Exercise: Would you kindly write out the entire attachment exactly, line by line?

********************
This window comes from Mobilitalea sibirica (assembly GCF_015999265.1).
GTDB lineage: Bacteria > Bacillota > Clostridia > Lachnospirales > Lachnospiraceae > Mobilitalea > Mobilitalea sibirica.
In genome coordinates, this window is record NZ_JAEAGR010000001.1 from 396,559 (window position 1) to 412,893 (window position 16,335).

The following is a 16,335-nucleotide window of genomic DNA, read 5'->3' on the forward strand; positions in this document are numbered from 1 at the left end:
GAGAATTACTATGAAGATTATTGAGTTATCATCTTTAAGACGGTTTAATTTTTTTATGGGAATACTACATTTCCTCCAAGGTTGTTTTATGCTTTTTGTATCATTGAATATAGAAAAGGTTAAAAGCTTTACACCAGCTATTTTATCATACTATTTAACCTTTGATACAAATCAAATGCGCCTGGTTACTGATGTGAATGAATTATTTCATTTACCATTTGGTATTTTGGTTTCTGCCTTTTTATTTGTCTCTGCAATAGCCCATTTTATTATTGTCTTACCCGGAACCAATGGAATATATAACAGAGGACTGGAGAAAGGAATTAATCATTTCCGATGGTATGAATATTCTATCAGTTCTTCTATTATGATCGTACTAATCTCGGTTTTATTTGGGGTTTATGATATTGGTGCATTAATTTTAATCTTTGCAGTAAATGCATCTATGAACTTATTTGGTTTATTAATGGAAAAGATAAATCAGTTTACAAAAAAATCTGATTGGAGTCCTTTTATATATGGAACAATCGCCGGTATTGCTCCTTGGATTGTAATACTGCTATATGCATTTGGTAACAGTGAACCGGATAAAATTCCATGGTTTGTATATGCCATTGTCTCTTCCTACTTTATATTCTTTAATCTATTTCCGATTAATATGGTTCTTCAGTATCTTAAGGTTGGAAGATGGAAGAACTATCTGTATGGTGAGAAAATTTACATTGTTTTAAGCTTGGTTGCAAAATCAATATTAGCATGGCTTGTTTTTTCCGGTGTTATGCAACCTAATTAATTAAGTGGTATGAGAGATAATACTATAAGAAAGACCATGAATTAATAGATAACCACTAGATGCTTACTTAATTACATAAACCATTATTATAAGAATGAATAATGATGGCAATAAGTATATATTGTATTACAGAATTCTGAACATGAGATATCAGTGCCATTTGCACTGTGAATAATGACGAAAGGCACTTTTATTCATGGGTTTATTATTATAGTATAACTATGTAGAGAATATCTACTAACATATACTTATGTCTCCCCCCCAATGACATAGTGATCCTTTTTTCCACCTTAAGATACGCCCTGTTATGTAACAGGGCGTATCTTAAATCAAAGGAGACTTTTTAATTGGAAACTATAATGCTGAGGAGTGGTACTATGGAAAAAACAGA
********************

This window comes from Mobilitalea sibirica (assembly GCF_015999265.1).
GTDB lineage: Bacteria > Bacillota > Clostridia > Lachnospirales > Lachnospiraceae > Mobilitalea > Mobilitalea sibirica.
In genome coordinates, this window is record NZ_JAEAGR010000001.1 from 396,559 (window position 1) to 412,893 (window position 16,335).

The following is a 16,335-nucleotide window of genomic DNA, read 5'->3' on the forward strand; positions in this document are numbered from 1 at the left end:
GAGAATTACTATGAAGATTATTGAGTTATCATCTTTAAGACGGTTTAATTTTTTTATGGGAATACTACATTTCCTCCAAGGTTGTTTTATGCTTTTTGTATCATTGAATATAGAAAAGGTTAAAAGCTTTACACCAGCTATTTTATCATACTATTTAACCTTTGATACAAATCAAATGCGCCTGGTTACTGATGTGAATGAATTATTTCATTTACCATTTGGTATTTTGGTTTCTGCCTTTTTATTTGTCTCTGCAATAGCCCATTTTATTATTGTCTTACCCGGAACCAATGGAATATATAACAGAGGACTGGAGAAAGGAATTAATCATTTCCGATGGTATGAATATTCTATCAGTTCTTCTATTATGATCGTACTAATCTCGGTTTTATTTGGGGTTTATGATATTGGTGCATTAATTTTAATCTTTGCAGTAAATGCATCTATGAACTTATTTGGTTTATTAATGGAAAAGATAAATCAGTTTACAAAAAAATCTGATTGGAGTCCTTTTATATATGGAACAATCGCCGGTATTGCTCCTTGGATTGTAATACTGCTATATGCATTTGGTAACAGTGAACCGGATAAAATTCCATGGTTTGTATATGCCATTGTCTCTTCCTACTTTATATTCTTTAATCTATTTCCGATTAATATGGTTCTTCAGTATCTTAAGGTTGGAAGATGGAAGAACTATCTGTATGGTGAGAAAATTTACATTGTTTTAAGCTTGGTTGCAAAATCAATATTAGCATGGCTTGTTTTTTCCGGTGTTATGCAACCTAATTAATTAAGTGGTATGAGAGATAATACTATAAGAAAGACCATGAATTAATAGATAACCACTAGATGCTTACTTAATTACATAAACCATTATTATAAGAATGAATAATGATGGCAATAAGTATATATTGTATTACAGAATTCTGAACATGAGATATCAGTGCCATTTGCACTGTGAATAATGACGAAAGGCACTTTTATTCATGGGTTTATTATTATAGTATAACTATGTAGAGAATATCTACTAACATATACTTATGTCTCCCCCCCAATGACATAGTGATCCTTTTTTCCACCTTAAGATACGCCCTGTTATGTAACAGGGCGTATCTTAAATCAAAGGAGACTTTTTAATTGGAAACTATAATGCTGAGGAGTGGTACTATGGAAAAAACAGA